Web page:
Editor: Abdisalan Mohamed Noor, Kenya Medical Research Institute - Wellcome Trust Research Programme, Kenya
Received: May 31, 2011; Accepted: October 27, 2011; Published: February 24, 2012
Copyright: © 2012 Burger et al. This is an open-access article distributed under the terms of the Creative Commons Attribution License, which permits unrestricted use, distribution, and reproduction in any medium, provided the original author and source are credited.
Funding: This research was supported by funding from the World Bank Group (www.worldbank.org), and the World Bank conducted a review process of the data collection effort through its standard review system. One of the authors (Spreng) was employed by the World Bank Group while contributing to the manuscript as a researcher. Outside of the aforementioned research and review relationship, the funding organization had no role in study design, data collection and analysis, decision to publish, or preparation of the manuscript. All views expressed are those of the authors.
Competing interests: Authors affiliated with RAND are working on other, unrelated research funded by the World Bank. One of the authors (Spreng) is employed by the World Bank, who funded the research. This does not alter the authors' adherence to all the PLoS ONE policies on sharing data and materials.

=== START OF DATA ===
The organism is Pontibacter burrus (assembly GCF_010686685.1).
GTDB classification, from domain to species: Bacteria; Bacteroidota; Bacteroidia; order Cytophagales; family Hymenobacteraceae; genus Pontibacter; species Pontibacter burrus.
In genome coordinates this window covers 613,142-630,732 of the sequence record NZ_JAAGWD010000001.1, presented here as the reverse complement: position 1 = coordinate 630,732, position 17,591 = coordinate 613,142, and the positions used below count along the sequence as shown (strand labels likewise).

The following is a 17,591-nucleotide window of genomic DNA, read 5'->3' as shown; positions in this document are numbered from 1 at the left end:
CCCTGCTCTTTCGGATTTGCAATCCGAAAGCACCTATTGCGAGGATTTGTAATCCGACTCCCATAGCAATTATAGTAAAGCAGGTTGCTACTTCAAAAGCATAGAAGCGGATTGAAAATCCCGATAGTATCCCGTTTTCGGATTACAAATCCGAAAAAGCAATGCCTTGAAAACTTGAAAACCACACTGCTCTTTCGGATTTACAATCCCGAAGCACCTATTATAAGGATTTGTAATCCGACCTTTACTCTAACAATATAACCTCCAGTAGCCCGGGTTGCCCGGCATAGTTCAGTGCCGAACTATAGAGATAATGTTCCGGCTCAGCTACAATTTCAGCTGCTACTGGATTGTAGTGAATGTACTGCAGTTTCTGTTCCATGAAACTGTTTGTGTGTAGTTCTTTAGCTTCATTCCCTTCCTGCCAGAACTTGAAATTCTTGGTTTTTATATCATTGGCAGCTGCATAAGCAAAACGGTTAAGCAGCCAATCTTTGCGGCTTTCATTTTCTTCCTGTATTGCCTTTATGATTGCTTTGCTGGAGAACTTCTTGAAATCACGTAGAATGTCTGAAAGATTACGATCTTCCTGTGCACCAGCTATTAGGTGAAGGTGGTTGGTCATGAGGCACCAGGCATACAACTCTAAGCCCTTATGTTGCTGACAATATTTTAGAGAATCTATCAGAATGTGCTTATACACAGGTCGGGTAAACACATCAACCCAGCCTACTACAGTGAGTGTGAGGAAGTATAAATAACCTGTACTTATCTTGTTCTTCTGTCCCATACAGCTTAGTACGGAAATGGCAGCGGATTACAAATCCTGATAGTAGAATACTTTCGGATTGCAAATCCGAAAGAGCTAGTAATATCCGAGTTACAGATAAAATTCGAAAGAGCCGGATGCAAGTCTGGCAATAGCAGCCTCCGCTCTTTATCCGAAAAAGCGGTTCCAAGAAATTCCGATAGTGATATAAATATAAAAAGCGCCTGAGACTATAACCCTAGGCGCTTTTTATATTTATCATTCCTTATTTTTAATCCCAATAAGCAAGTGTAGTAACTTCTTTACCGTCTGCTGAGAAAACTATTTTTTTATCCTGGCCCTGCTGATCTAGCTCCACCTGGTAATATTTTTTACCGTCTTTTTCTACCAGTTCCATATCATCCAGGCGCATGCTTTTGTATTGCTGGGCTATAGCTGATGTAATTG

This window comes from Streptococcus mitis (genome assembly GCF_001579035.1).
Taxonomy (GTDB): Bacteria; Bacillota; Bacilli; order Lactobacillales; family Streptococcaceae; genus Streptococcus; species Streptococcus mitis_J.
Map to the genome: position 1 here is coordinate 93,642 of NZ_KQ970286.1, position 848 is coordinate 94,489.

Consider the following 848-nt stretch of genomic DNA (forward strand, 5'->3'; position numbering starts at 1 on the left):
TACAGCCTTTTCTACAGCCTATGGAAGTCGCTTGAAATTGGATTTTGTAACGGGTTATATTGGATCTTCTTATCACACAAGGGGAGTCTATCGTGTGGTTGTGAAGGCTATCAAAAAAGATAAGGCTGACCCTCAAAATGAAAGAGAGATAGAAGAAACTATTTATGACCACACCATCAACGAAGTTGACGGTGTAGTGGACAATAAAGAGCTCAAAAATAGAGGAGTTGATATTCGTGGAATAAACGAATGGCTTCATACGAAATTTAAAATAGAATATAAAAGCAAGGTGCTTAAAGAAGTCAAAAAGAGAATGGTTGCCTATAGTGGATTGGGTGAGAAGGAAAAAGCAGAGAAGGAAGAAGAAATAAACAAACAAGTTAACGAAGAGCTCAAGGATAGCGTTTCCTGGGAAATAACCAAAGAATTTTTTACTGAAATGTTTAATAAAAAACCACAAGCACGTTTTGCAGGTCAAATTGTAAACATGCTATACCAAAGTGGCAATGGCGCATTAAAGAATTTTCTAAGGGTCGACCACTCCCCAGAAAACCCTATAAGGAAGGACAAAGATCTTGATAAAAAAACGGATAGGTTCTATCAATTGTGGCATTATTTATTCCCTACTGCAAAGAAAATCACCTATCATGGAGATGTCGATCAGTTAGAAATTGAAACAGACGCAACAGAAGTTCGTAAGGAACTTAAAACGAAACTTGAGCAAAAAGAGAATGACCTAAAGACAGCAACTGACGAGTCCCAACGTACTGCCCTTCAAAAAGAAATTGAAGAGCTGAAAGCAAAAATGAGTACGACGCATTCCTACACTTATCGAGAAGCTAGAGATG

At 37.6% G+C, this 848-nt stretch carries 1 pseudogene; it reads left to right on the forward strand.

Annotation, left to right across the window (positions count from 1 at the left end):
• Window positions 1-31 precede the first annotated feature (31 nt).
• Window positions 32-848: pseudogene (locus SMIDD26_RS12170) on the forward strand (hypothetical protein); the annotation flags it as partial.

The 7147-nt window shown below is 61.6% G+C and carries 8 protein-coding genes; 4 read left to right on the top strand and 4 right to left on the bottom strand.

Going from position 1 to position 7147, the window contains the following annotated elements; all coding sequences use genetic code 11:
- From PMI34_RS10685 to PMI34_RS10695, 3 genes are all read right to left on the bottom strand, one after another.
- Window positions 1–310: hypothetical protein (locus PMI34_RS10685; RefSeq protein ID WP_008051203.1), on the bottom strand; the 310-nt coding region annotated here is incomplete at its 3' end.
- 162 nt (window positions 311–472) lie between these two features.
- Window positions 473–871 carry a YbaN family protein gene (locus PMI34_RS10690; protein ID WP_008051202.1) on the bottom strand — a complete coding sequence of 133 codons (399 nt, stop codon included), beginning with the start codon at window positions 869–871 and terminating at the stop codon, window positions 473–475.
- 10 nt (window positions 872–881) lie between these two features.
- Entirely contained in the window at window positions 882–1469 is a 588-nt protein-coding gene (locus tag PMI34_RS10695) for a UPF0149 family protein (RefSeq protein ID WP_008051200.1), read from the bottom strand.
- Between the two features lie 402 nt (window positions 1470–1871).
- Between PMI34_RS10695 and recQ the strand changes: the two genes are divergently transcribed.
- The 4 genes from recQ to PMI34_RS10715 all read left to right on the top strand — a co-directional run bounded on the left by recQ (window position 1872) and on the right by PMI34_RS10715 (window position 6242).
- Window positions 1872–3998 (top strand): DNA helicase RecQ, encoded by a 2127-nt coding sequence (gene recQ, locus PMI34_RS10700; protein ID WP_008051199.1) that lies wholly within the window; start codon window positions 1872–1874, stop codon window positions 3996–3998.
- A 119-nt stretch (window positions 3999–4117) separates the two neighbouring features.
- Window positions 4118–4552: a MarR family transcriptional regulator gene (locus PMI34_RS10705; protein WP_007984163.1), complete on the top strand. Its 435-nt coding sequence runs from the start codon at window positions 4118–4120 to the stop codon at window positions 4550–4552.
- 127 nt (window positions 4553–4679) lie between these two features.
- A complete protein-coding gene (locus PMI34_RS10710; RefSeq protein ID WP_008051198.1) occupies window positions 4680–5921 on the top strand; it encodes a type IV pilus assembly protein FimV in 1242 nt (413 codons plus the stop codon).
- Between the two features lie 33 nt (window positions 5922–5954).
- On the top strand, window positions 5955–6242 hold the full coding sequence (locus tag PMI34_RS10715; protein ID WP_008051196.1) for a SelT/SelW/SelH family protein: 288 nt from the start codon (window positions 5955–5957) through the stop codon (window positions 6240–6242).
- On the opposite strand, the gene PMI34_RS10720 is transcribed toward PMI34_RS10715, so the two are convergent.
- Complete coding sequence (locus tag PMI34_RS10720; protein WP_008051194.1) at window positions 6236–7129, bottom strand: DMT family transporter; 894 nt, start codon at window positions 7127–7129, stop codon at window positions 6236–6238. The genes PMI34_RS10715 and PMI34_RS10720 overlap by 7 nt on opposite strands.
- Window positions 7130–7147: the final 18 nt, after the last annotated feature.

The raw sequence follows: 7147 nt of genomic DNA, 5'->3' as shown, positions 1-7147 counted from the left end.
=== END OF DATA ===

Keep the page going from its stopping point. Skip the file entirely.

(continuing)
Most analysts interested in health care in Sub-Saharan Africa (SSA) are familiar with the fact that health care outcomes and health care access remain poor in SSA, and many SSA countries are struggling to meet the Millennium Development Goals (MDG) for health . Some are also aware that both public and private providers—we define the “private sector” as including for-profit and not-for-profit providers—play an important role in providing health care to rich and poor populations alike . Given these facts, it is unlikely that any pragmatic solution to increase health care access can be achieved without active participation of both the private and public health care sector. While much attention and resources have been devoted to the public sector, recently international donors and multinational organizations have also begun to focus their efforts on more effective support of the private sector. There are renewed efforts to work with the private sector and support improvement in the policy environment for health care providers (e.g., the World Bank Group Health in Africa Initiative).